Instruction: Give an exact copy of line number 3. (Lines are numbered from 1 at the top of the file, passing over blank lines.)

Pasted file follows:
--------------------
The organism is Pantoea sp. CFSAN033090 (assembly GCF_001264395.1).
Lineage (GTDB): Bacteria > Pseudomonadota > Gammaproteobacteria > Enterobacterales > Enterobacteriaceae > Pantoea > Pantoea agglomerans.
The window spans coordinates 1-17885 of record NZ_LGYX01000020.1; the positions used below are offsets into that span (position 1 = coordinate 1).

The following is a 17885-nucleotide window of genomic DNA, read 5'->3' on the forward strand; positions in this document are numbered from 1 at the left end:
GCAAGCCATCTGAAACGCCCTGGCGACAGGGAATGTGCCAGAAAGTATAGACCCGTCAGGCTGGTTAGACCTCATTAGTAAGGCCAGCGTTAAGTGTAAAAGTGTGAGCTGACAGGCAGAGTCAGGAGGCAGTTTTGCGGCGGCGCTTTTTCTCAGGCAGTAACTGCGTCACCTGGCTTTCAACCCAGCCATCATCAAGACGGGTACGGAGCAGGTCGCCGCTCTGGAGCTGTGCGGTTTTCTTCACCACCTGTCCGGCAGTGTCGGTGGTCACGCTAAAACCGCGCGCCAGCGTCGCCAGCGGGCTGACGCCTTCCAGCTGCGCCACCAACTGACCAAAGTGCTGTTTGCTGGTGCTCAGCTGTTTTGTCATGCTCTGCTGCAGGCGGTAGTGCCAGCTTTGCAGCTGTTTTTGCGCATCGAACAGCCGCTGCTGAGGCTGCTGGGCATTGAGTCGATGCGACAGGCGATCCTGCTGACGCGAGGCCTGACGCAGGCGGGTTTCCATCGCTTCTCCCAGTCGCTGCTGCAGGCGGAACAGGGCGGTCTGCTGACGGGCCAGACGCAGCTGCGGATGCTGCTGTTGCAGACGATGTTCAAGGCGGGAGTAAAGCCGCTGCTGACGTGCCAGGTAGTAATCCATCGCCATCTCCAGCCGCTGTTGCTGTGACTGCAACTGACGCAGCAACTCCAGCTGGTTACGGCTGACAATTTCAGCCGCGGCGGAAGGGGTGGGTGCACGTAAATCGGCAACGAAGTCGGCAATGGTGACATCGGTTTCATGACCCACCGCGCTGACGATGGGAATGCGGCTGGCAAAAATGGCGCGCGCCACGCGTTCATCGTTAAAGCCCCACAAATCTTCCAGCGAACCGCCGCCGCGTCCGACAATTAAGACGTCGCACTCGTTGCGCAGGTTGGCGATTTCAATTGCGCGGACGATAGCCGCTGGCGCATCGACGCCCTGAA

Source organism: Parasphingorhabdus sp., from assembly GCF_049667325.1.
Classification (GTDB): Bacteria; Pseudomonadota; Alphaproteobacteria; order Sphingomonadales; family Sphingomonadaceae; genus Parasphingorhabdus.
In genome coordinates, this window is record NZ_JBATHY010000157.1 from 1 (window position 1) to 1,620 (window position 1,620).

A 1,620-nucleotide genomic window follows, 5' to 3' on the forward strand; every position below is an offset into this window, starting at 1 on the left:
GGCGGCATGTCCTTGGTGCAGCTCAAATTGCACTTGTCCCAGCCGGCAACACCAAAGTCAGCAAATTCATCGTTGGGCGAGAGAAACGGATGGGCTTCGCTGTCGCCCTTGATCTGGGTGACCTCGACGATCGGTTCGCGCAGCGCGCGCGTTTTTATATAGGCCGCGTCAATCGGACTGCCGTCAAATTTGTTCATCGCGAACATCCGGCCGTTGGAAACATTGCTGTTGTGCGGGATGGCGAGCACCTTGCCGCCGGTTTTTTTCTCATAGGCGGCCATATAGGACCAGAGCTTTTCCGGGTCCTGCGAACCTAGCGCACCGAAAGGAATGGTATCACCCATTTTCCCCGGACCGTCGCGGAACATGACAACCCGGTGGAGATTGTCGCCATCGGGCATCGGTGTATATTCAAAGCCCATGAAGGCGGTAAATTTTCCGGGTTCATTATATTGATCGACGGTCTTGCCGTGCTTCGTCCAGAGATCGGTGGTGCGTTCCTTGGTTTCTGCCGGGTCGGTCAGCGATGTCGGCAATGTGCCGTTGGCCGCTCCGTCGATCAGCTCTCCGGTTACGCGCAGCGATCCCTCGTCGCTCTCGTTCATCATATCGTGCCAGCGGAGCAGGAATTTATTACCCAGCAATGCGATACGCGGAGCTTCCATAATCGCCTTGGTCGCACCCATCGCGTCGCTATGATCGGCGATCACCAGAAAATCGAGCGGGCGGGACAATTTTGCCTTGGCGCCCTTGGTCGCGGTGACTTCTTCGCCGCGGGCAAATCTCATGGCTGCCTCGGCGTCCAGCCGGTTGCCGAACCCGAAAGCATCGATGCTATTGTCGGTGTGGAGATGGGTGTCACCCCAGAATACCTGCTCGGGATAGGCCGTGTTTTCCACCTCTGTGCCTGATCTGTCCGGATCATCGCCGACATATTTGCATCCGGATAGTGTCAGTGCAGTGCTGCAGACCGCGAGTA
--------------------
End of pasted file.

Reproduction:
The window spans coordinates 1-17885 of record NZ_LGYX01000020.1; the positions used below are offsets into that span (position 1 = coordinate 1).